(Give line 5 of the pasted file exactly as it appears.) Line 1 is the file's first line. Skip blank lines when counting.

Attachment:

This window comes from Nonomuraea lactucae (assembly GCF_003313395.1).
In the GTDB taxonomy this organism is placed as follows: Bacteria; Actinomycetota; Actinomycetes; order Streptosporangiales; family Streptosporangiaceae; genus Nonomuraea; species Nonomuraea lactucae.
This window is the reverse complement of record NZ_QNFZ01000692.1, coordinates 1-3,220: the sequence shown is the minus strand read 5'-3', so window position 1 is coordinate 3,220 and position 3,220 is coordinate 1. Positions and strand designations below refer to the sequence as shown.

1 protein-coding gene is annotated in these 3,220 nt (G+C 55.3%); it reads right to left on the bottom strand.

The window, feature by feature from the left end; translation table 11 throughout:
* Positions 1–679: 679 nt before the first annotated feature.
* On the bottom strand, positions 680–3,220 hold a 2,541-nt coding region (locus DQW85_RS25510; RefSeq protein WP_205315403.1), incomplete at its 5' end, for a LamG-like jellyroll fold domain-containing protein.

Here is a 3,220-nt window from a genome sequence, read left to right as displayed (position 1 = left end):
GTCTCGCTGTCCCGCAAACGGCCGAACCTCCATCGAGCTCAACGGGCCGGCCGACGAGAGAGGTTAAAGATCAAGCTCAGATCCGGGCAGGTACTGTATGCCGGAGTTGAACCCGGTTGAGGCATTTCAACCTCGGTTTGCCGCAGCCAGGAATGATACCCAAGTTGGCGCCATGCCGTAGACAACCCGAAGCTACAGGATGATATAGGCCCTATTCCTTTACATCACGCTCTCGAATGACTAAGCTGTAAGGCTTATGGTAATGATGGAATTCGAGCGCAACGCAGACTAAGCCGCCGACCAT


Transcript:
The window, feature by feature from the left end; translation table 11 throughout: